Canadian simulator specialist CAE has acquired Ottawa-based Flightscape, and plans to use the company's expertise in gathering and analysing flight-recorder data to develop more operationally oriented pilot training scenarios for customers.

The C$18 million ($16.7 million) acquisition will also expand CAE's portfolio to include products and services related to flight operations quality assurance and accident investigation. "It will help us build infrastructure such as accident investigation laboratories in emerging markets," says Jeff Roberts, group president, civil training and services.

Flightscape's safety-related customers include airlines, manufacturers and investigation authorities, and now CAE plans to apply its capabilities to the civil training market. "We will gather data to incorporate into more operationally oriented, practical training scenarios, and find ways to bring more experience to pilots as the demographics change," says Roberts.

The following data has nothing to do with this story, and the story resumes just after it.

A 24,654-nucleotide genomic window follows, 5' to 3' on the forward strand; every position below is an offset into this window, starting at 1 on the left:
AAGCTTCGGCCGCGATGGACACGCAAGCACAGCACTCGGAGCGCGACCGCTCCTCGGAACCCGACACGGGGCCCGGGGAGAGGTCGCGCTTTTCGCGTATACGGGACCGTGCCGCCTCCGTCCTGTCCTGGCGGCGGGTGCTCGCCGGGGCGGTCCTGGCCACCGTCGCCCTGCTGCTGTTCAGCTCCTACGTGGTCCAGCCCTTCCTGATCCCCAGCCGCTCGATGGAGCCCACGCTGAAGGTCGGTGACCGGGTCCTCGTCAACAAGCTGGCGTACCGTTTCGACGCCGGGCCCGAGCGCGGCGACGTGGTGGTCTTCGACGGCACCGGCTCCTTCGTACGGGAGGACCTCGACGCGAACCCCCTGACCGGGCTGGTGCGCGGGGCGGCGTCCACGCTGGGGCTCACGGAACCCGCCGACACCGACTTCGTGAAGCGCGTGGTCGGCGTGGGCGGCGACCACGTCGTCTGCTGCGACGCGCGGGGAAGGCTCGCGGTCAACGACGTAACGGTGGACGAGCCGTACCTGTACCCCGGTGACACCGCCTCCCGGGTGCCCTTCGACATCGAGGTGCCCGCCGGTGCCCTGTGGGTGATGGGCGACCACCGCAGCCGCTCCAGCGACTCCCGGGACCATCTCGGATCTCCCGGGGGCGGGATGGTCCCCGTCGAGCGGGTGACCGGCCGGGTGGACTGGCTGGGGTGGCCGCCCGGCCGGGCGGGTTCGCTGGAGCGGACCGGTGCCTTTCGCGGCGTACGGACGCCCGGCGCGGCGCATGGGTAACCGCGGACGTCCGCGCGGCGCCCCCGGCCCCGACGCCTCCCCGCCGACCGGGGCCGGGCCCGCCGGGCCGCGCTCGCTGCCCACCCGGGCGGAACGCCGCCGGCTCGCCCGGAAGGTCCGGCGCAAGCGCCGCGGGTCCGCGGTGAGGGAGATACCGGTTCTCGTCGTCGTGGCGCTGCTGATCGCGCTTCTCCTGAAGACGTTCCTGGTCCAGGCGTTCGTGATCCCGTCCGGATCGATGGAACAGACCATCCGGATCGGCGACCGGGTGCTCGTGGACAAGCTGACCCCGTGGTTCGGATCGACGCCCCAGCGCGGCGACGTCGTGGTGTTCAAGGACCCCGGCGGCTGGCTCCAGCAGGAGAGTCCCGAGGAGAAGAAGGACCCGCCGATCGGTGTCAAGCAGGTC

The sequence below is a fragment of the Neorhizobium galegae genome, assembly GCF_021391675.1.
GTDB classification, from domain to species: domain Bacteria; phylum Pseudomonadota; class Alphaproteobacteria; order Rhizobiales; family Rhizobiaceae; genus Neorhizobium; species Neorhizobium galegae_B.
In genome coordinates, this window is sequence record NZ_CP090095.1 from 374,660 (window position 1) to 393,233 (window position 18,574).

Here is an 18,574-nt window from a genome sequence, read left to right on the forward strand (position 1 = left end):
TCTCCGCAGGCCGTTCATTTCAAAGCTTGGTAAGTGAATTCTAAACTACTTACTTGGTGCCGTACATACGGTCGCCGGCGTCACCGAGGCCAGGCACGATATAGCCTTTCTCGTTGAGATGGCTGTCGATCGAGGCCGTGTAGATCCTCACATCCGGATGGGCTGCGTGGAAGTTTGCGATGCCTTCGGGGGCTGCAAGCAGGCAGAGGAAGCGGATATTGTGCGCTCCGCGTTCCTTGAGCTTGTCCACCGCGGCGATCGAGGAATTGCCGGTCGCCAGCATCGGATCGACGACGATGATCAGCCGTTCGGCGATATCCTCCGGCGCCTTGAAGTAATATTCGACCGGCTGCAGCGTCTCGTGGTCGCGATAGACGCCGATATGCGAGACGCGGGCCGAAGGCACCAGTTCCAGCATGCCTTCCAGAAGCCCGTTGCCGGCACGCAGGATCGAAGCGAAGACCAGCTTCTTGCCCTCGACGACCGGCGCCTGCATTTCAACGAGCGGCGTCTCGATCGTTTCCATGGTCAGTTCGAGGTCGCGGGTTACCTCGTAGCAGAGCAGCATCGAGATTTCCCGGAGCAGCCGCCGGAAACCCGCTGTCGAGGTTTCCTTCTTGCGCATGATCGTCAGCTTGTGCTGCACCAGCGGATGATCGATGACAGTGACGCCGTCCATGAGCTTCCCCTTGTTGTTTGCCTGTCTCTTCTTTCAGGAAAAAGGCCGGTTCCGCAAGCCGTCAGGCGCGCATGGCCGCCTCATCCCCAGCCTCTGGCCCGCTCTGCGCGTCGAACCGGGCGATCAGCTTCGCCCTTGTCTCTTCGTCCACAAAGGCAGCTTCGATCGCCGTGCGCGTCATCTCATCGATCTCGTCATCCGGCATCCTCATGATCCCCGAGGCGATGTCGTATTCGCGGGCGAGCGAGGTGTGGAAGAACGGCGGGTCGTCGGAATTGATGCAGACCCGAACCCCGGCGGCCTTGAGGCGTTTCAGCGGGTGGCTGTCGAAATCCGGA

Combining its other recent acquisitions of Engenuity Technologies, MultiGen-Paradigm and Terrex, CAE has formed an independent company, Presagis, focused on selling commercial-off-the-shelf modelling and simulation software.

"Presagis is not branded as CAE, and its independence goes much deeper," says Mark Greenley, CAE's vice-president, modelling and simulation. "It has its own sales force, engineering roadmaps and customer relationships."